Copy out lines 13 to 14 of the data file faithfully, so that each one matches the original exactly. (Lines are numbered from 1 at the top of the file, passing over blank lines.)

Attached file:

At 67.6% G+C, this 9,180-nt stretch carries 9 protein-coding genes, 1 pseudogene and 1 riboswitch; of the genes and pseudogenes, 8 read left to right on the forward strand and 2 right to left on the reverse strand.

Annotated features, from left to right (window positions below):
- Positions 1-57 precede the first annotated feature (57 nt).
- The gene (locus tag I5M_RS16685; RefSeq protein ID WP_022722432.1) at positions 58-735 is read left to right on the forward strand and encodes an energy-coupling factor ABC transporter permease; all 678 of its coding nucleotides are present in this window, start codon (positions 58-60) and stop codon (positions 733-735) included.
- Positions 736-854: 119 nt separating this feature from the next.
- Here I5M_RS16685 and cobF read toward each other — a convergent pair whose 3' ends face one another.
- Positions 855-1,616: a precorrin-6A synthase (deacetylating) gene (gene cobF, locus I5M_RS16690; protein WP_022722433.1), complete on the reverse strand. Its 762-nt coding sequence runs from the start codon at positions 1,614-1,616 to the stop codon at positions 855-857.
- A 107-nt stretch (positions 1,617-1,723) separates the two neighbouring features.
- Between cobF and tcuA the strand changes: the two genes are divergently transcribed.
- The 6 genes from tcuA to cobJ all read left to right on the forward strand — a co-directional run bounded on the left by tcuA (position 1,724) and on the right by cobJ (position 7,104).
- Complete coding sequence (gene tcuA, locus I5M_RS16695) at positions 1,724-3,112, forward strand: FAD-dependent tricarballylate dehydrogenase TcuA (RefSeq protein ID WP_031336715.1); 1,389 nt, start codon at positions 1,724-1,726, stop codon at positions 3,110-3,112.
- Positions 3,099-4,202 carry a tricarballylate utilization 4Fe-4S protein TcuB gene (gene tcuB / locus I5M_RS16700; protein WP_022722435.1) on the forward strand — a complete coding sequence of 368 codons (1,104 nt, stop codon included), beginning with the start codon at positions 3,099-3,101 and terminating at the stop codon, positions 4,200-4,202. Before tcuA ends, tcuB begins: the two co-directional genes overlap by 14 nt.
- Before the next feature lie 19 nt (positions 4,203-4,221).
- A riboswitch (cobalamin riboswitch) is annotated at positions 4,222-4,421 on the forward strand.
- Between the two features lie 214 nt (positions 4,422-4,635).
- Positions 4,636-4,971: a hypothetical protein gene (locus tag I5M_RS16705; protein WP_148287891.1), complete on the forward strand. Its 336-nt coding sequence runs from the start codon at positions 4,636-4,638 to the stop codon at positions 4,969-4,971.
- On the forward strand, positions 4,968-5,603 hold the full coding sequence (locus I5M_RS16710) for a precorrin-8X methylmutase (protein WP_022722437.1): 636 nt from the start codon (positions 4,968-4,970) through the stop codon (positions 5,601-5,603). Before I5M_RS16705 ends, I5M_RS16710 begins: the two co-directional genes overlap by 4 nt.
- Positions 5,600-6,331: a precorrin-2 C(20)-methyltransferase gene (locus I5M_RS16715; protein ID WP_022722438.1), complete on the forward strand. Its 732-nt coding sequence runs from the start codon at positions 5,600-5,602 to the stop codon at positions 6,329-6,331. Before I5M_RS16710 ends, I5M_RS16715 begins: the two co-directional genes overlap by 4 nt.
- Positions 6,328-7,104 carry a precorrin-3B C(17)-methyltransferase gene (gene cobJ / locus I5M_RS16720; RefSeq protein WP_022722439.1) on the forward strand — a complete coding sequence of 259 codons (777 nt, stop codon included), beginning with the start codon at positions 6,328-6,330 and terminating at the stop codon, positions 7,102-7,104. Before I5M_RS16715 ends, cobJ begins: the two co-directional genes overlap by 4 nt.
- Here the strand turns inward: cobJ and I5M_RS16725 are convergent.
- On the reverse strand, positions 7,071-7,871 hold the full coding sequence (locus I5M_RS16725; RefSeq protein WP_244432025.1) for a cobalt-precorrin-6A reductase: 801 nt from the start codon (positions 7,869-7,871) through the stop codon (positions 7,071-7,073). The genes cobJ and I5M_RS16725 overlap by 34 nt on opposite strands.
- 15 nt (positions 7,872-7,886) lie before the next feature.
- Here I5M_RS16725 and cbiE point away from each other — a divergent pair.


- Before the next feature lie 19 nt (positions 4,203-4,221).
- A riboswitch (cobalamin riboswitch) is annotated at positions 4,222-4,421 on the forward strand.